Immigrants who practice polygamy or female genital mutilation should have their citizenship revoked, France’s interior minister said Saturday, going beyond President Nicolas Sarkozy's plan to strip the French nationality of foreign-born people who endanger police.
Brice Hortefeux spoke as a Muslim Frenchman at the center of a firestorm over polygamy was detained for questioning by police.
Preliminary fraud charges were filed in June against Algerian-born Lies Hebbadj for allegedly collecting too much state aid for up to 15 children he reportedly had with four different women. The case became public last April when his veiled wife was issued a traffic citation for driving with apparel that hinders vision.
Hebbadj was being questioned Saturday over a former companion's claims of alleged acts of rape and violence from 2003-2007, prosecutor Xavier Ronsin said.
Polygamy charges were never filed against Hebbadj, who lives in the Nantes region in western France. Because the women and children live under separate roofs, investigators could not prove polygamy as defined by law. Hortefeux said at the time that, regretfully, "no one or almost no one is judicially speaking polygamous in France" under the penal code as it stands.
On Saturday, the minister, speaking on RTL radio, reiterated his wish to see Hebbadj's nationality revoked if found guilty. Later, speaking to reporters in Perpignan, he said that he also wanted "the possibility of revoking nationality in cases of polygamy, female circumcision." The president has said the move to revoke citizenship, denounced by immigrants' and human rights' groups, was part of a "national war on delinquency."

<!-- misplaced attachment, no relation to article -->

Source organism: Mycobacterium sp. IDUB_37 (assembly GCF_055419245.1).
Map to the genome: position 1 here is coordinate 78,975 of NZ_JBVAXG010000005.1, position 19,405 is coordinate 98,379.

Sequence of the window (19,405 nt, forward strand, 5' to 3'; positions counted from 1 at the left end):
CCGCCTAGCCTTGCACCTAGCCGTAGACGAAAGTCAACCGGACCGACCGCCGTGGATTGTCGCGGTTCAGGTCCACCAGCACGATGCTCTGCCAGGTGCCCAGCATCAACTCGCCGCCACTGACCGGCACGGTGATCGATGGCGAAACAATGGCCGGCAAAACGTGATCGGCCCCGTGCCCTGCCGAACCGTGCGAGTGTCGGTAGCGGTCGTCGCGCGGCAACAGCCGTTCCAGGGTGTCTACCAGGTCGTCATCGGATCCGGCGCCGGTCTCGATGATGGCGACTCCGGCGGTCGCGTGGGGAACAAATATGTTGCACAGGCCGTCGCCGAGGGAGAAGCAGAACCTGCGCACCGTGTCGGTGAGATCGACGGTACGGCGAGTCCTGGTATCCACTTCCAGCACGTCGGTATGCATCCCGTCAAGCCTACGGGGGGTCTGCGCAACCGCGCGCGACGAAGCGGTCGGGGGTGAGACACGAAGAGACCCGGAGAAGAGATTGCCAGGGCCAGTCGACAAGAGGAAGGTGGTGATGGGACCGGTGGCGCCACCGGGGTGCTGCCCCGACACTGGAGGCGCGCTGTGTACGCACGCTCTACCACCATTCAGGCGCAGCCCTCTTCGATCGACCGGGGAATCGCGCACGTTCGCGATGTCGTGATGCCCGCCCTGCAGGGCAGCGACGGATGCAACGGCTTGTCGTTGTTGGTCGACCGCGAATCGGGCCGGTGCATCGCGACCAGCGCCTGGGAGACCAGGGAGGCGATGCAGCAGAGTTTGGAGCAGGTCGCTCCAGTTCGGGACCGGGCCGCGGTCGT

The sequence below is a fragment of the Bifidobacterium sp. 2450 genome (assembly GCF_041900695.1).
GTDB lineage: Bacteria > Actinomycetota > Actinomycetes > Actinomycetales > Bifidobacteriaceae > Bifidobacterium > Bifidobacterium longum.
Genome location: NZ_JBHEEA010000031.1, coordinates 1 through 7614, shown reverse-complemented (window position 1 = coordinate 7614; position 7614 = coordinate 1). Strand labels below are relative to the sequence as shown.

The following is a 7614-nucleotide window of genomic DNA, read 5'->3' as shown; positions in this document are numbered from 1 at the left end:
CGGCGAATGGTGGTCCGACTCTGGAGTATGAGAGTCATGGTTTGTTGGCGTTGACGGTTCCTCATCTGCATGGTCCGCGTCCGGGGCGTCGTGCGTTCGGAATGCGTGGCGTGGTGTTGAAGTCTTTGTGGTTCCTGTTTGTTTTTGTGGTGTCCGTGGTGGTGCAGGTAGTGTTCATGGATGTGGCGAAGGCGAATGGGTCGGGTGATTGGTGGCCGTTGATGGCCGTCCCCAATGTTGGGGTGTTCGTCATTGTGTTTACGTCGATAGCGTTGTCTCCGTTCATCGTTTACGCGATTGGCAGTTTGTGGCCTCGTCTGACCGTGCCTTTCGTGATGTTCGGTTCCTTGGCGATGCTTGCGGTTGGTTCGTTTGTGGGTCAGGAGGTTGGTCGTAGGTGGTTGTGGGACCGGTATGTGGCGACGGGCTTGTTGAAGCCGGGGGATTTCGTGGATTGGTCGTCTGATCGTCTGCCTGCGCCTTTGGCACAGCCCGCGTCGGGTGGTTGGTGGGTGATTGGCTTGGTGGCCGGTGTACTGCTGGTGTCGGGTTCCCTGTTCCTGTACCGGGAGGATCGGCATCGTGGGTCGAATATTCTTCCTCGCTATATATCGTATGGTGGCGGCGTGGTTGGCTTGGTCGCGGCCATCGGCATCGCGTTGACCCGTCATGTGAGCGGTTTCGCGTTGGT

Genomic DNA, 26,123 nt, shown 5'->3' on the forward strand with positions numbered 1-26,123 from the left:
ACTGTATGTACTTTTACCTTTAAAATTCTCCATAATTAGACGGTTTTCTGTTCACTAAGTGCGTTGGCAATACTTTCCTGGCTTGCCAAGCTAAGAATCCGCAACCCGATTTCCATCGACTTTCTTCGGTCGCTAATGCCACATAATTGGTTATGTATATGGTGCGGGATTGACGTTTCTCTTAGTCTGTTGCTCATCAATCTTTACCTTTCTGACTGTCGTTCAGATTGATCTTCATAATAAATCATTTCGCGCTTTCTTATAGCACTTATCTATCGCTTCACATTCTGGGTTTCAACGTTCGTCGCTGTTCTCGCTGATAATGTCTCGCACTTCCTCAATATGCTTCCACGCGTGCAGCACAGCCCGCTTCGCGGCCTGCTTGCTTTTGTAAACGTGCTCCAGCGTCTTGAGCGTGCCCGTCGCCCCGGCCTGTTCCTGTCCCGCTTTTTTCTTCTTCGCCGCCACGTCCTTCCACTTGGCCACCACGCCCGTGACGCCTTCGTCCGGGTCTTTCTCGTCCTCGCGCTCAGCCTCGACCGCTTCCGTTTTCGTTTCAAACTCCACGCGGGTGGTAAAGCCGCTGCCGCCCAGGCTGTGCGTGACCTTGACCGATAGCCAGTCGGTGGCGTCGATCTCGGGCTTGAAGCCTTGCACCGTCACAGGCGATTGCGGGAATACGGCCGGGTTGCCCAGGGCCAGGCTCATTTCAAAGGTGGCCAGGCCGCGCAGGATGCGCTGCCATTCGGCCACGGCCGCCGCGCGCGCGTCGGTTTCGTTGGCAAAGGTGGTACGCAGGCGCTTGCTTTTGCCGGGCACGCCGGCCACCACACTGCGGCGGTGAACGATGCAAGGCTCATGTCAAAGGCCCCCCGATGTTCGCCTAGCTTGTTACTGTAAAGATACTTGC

Prosecutor Ronsin said Saturday that Hebbadj was detained for questioning Friday evening. His detention period was extended until Sunday, according to his lawyer, Cecile de Oliveira.
The lawyer said her client was being "tracked by unrelenting police."
"This comes at a good time," she said, referring to Hebbadj's detention just as the minister spoke out again against polygamy. "It comes at even too good a time."
Hortefeux said he would submit his proposal to the government by the end of the month. However, Immigration Minister Eric Besson raised questions about the legal possibility of including polygamy among reasons to revoke nationality, saying the subject is particularly "complex."